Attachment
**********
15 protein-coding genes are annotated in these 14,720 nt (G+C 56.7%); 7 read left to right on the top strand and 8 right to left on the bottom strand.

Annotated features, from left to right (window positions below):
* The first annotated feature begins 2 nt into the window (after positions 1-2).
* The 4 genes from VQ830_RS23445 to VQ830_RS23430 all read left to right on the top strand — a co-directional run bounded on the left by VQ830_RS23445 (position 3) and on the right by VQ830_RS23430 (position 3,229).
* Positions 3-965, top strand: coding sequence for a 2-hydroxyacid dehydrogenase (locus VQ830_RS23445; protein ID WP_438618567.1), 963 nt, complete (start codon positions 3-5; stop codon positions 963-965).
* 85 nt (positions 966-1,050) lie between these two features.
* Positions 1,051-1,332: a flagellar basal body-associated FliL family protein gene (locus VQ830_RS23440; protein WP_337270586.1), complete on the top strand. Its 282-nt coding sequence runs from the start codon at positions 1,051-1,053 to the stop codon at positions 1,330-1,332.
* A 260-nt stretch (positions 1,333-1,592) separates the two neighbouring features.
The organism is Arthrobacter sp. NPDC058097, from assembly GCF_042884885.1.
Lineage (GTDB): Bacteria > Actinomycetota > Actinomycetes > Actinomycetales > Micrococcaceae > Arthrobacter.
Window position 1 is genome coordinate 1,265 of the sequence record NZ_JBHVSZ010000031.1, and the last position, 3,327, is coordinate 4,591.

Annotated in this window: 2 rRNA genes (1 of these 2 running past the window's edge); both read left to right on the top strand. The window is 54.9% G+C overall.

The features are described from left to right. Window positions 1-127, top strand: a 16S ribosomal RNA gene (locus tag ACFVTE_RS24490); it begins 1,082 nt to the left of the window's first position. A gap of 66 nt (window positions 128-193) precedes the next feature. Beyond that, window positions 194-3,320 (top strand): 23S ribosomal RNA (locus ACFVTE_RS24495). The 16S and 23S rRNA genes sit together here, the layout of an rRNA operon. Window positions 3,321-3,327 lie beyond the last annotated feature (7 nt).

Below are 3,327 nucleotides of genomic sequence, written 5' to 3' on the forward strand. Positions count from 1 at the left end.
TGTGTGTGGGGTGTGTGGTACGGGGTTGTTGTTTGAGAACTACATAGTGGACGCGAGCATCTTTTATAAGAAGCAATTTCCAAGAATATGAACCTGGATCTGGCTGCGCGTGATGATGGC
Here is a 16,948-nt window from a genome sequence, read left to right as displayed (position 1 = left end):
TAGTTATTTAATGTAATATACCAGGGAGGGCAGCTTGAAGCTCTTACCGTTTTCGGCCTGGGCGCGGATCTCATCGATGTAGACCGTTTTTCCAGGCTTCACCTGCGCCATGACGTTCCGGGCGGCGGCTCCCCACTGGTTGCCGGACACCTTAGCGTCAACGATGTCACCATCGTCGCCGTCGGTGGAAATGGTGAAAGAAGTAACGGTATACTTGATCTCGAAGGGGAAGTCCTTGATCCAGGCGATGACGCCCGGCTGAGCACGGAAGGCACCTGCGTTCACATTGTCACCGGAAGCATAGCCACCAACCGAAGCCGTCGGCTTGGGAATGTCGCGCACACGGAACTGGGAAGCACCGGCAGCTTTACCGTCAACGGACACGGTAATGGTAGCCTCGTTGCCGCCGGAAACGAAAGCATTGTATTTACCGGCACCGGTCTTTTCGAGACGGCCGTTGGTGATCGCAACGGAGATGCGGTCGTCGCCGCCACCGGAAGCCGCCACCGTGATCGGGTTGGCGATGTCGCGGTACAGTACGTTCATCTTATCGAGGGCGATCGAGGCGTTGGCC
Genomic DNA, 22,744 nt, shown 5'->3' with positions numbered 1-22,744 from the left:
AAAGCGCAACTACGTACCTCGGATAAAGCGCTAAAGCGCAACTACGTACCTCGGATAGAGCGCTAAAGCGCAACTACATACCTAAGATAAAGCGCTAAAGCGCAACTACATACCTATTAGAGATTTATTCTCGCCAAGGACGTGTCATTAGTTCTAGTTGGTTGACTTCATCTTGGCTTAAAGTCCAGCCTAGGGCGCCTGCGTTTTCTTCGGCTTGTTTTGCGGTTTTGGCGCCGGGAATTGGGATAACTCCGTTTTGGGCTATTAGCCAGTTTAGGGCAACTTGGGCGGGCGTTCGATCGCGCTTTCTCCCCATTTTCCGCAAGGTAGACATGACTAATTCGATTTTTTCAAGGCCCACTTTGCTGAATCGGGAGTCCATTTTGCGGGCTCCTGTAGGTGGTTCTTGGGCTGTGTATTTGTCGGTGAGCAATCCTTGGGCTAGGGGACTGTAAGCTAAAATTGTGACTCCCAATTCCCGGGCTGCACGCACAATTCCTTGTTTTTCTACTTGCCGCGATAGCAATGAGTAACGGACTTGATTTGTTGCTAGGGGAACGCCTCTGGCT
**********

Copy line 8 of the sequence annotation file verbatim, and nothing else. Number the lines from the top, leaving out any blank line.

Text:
* A 260-nt stretch (positions 1,333-1,592) separates the two neighbouring features.